Sinfield's masterclass keeps Leeds climbing the ladder
Leeds 21 Hull 6
Saturday 07 July 2012
Leeds will go into next Saturday's Challenge Cup semi-final with Wigan in good heart after continuing their climb up the Super League table with a fourth consecutive win at a rain-soaked Headingley last night.
The reigning champions, who were outside the top eight a month ago, are now up to fifth, the position from which they went on to win the Grand Final, and gaining confidence by the week under the inspired leadership of Kevin Sinfield.
Sinfield's tactical awareness and kicking proved to be the big difference but both teams deserve praise for coping with dreadful conditions after almost two inches of rain fell on the pitch.
Hull battled to the end despite an injury crisis that forced coach Peter Gentle to give a debut to Ryan McGoldrick, signed earlier in the day from Castleford, and to ask assistant coach Lee Radford to once more come out of retirement. Leeds played with enterprise but it was appropriate that the opening score came from an error. Ryan Bailey charged down Brett Seymour's kick and set up the position for centre Carl Ablett to score the game's first try.
Second rower Brett Delaney then made the most of the difficult conditions to extend his side's lead, taking Sinfield's pass before sliding over the line.
The score came after a contentious decision by referee Tim Roby to penalise winger Ben Crooks for passing off the ground, but Hull got a decision in their favour when video referee Ian Smith disallowed a try by Sinfield after spotting a knock-on.
Lunt was twice held up over the line as Leeds piled on the pressure but Hull's defence held firm to restrict their opponents to a penalty from Sinfield.
Leeds extended their lead three minutes into the second half when Ablett, fresh from his England appearance on Wednesday night, got his winger Ryan Hall over for their third try and Sinfield's fourth goal made it 20-0.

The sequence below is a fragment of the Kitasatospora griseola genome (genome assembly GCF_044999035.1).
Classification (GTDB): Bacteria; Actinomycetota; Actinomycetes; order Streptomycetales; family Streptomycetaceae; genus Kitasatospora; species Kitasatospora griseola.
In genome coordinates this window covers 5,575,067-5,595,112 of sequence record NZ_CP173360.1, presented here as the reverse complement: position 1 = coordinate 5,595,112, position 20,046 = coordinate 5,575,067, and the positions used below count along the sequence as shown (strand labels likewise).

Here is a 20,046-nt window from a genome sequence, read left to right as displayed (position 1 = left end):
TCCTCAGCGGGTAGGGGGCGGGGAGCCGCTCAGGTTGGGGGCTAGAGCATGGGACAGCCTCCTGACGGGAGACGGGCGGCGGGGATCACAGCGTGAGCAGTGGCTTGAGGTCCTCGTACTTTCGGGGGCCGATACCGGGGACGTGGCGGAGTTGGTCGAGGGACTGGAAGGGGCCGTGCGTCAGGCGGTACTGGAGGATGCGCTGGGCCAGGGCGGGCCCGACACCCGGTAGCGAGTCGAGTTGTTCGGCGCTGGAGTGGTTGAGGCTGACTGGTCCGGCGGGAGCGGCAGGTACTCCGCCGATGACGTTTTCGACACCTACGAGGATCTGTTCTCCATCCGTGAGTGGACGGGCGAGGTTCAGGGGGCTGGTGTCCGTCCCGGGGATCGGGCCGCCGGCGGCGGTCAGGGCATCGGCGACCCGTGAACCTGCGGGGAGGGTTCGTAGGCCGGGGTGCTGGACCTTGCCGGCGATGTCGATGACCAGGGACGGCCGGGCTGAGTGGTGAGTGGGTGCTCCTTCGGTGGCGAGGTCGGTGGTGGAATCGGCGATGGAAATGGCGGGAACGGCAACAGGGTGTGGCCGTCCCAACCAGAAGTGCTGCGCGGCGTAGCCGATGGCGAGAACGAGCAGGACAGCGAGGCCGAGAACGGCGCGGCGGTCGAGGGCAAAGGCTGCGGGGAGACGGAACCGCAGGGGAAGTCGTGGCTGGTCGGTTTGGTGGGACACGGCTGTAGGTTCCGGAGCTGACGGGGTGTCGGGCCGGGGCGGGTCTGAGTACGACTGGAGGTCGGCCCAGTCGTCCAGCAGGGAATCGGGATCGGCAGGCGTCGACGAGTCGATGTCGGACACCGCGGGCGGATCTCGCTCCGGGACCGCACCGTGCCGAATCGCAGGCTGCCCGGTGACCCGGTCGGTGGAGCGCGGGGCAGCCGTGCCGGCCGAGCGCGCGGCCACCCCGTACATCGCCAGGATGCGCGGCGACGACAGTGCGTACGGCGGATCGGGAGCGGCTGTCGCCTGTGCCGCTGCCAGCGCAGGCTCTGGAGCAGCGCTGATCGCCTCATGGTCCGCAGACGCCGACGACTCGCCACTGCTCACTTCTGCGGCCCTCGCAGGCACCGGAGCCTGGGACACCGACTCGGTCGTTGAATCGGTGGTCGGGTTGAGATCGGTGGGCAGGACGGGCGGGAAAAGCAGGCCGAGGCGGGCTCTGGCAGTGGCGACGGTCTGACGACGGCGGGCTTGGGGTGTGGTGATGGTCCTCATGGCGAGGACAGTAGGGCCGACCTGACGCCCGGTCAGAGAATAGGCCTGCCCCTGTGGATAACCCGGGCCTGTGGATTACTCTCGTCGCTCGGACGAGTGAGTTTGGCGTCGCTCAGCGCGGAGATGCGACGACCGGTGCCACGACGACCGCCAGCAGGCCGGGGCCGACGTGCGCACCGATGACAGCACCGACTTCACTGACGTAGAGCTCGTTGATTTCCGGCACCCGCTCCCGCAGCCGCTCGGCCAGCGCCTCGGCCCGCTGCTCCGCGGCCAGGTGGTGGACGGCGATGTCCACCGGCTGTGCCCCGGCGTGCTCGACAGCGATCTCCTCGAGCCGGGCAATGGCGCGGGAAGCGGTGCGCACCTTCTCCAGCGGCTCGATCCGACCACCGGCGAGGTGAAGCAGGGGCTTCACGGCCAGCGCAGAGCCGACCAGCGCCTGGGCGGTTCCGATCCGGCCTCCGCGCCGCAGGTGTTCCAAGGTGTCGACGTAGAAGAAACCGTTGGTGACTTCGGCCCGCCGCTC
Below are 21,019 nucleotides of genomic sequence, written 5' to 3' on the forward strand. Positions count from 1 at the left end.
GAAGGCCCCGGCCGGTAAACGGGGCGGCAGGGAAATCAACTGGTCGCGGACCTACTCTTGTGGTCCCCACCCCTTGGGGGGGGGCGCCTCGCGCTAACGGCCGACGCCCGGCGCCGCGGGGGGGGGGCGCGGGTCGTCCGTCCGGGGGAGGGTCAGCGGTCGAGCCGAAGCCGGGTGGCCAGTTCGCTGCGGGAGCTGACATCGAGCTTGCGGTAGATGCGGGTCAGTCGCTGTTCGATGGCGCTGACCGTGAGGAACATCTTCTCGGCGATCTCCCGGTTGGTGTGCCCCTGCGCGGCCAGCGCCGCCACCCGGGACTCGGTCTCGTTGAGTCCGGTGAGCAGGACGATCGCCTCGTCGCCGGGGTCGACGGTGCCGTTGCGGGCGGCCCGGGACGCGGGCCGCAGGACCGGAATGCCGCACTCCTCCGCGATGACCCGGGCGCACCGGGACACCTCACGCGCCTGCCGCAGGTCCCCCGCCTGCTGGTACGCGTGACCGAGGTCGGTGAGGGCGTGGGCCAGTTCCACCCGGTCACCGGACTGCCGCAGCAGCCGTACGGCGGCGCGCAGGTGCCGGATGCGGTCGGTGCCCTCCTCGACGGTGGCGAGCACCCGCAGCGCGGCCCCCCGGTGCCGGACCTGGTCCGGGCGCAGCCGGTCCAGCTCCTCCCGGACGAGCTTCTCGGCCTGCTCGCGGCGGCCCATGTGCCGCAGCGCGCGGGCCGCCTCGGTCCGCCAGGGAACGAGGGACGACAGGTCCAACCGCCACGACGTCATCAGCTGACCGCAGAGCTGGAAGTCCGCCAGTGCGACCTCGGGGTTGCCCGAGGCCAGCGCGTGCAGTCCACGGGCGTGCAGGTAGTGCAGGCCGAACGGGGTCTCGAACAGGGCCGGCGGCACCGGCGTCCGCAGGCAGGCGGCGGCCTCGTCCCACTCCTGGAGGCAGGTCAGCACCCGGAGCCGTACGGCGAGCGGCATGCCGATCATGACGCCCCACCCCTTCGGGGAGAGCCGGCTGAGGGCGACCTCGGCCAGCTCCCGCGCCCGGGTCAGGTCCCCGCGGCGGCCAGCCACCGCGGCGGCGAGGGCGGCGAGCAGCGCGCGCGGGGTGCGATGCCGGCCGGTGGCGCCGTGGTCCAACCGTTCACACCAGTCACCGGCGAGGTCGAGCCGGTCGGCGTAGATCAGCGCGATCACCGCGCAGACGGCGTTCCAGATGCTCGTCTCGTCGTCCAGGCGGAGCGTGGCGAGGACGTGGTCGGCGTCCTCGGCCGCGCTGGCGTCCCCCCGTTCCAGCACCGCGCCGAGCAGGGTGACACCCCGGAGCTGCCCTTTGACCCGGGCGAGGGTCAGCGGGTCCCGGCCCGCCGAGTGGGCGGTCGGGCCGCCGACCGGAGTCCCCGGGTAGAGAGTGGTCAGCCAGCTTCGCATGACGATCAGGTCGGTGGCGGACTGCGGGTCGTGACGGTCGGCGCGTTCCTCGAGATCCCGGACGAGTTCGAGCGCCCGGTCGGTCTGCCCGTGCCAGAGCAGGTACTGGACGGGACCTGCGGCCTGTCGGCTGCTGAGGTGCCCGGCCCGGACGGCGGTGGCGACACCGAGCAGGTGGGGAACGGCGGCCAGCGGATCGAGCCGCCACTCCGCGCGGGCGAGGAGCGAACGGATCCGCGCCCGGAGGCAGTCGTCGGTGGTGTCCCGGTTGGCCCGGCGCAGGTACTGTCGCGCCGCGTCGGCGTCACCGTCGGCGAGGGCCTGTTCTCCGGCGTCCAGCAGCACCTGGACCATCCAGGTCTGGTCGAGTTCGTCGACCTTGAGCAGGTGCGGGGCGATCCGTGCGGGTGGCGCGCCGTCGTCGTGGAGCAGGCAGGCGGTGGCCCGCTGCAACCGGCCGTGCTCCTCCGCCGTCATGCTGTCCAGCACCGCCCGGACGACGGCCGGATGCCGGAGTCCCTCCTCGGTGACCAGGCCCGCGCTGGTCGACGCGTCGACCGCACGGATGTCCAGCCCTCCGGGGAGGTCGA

Hull threatened a fightback when stand-off Richard Horne touched down his own kick and Joe Westerman added the conversion. The score gave the visitors renewed confidence but they had given themselves too much to do and the conditions worked against them as they attempted to chase the game.
The only score in the last 27 minutes was a drop goal from Sinfield, who had done more than anybody to keep the champions on course for a possible double.
Leeds Hardaker; Jones-Bishop, Watkins, Ablett, Hall; Sinfield, McGuire; Peacock, Lunt, Griffin, Ward, Delaney, Bailey. Substitutes used Moore, Clarkson, Kirke, Burrow.
Hull McGoldrick; Crooks, Turner, Yeaman, T Briscoe; Horne, Seymour; Lynch, Heremaia, Watts, Westerman, Whiting, Pitts. Substitutes used Aspinwall, Manu, Nicklas, Radford.
Referee T Roby (RFL).
Kevin De Bruyne to Manchester City: £58m deal hits the rocks as Wolfsburg admits they're 'in no rush' to sell former Chelsea midfielder
Pogba to Chelsea: Blues set to smash British spending record with £70m midfielder and £34m John Stones
Usain Bolt taken out by clumsy photographer on Segway during victory lap after World Championships 200m win over Justin Gatlin
Club Brugge 0 Manchester United 4 player ratings: Wayne Rooney scores hat-trick, but who impressed in Champions League tie?
Javier Hernandez: Great night for Manchester United, terrible night for Chicharito
- 1 Video of Irish 'professional boxer' fighting Istanbul neighbourhood goes viral in Turkey
- 3 A pint of water every day is the key to losing weight, scientists say
- 4 Russia 'accidentally reveals' number of its soldiers killed in eastern Ukraine
Dresden riots: Protesters in Germany attack refugee buses shouting 'foreigners out'
France train shooting: US soldiers speak of the moment they stopped gunman and 'beat him until he was unconscious'
Labour leadership: Jeremy Corbyn accused of 'deluding' young supporters with 'claptrap'
'Women only' train carriages: Jeremy Corbyn unveils radical move to tackle public harassment
Black holes are a passage to another universe, says Stephen Hawking
Iain Duncan Smith calls for urgent ESA overhaul as part of drive to cut down welfare costs